This being Canada, of course, there's still the ever-present debate about whether we're just draining ourselves of a precious raw material when we'd be much better off turning our water into boxes of mesclun salad greens for value-added export to the Whole Foods of the world - what high-minded types like to refer to as "virtual water." In the end, this being a keep-it-real Canada you'd still recognize, we take the easy way out.
But here I am talking wine and food when many of you are still stuck on the life-and-death questions of 2010. If we're just talking benefits, which is our official mandate at the Utopia Institute, then it's clear that the rate of cold-induced winter deaths went down as Canada got warmer - fewer pneumonia-induced deaths, fewer homeless people freezing, car fatalities probably fewer (though increased rain and ice and flood patterns complicate the stats somewhat), much lower use of road salt (which may not be a life-or-death issue to you, but it is to the plants and animals). And while talking about depression is discouraged in 2050, it seems obvious that most people would be happier and more life-affirmed as Canadian winters grew shorter and warmer.
Fortunately, the corresponding hot-weather spike in death caused by climate change isn't high enough to nullify the gains - we can still afford air conditioning in a relentlessly prosperous country like ours, we've learned to cool our overheated cities with plantings and water features and white-coloured roads, disease and disaster are no worse than what they've been over the previous centuries of Canada's history. And admittedly, we've developed a bit of a laissez-faire attitude toward the more beleaguered parts of the world, because they need what we've got: water, food, jobs galore in the oil sands, which are now 10 times larger than in your time. For which, like the great industrialists of the Victorian age who saw prosperity in their belching smokestacks, we make no apology. Business is its own kind of benevolence, in the end.
It's just not in our human interest to sit there and let bad things happen. Like the salmon that kept migrating north as its habitat disappeared, we recognized the need to adjust our lives. Mobilizing the political will to change, that proved to be more difficult. Generally speaking, people were willing to spend their money once they realized their assets were being devalued, which is why we saw much of Charlottetown and the Fraser Delta being shored up against the climate-change floods. But rural PEI and Nova Scotia, not so much.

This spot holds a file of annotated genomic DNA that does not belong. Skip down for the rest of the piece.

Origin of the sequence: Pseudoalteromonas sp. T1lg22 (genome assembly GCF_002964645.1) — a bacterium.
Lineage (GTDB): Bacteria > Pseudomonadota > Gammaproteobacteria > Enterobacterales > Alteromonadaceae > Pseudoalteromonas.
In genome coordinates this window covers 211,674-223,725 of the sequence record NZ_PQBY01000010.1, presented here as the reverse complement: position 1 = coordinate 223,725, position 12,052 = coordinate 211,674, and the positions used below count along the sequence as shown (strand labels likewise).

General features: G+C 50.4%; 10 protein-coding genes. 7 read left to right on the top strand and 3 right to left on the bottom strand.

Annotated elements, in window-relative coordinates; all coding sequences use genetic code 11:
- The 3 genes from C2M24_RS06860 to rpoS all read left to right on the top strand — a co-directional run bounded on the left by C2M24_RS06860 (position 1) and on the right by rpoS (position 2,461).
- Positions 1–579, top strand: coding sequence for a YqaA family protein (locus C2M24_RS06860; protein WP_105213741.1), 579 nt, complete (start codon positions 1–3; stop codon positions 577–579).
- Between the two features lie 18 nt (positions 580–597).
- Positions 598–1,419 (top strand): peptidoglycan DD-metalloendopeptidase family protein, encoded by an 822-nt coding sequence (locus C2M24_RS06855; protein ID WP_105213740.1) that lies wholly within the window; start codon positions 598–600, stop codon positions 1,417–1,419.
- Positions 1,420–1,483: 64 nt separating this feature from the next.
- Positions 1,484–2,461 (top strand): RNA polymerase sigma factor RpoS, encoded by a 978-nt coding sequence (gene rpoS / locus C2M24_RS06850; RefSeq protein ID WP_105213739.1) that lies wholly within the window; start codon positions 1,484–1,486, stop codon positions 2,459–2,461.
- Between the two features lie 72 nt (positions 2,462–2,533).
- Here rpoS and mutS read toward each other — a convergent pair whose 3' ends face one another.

If there were going to be losses, as there were, then, damn it, we were going to look for gains. The potential for hydroelectric power generation decreased in the south, as water-runoff volume decreased. But it rose in the north. If heat stress bothers chickens and cattle, then you improve shading, introduce air-conditioning and sprinkling systems - and make the consumer pay for such acts of humanity. Warmer winters increased pest populations, but that was manageable. Meanwhile, fragile, high-income fruit trees and grapes thrived as the killer cold subsided. Freshwater trout suffered as their water warmed, it's true. But lake sturgeon flourished, and it was easier to do without smoked trout when you found some good Ontario caviar on the menu - until, of course, it was snapped up by the French and American merchants whose traditional Russian and Iranian sources were decimated by this very same climate change.
The winner within
Caviar - do I sound callous? But you have to be in this business sometimes: Climate change forces decisions, upsets the established order, makes you choose between losers and winners. We may have become a less sensitive people, it's true, somewhere between 2010 and 2050. Am I a sellout, by your safe and exalted standards? Yeah, maybe. But believe me, I'm the one who kept it real. It's you, with your prophecies of gloom, with your denial of prosperity, who is living in the fantasy world. There are no votes in despair, no profits in pessimism. The future, sad to report, turns out to be happy-faced. And remember what they say, or what they will say once you start coming to terms with your good luck: The 21st century belongs to Canada.
John Allemang is a feature writer for The Globe and Mail.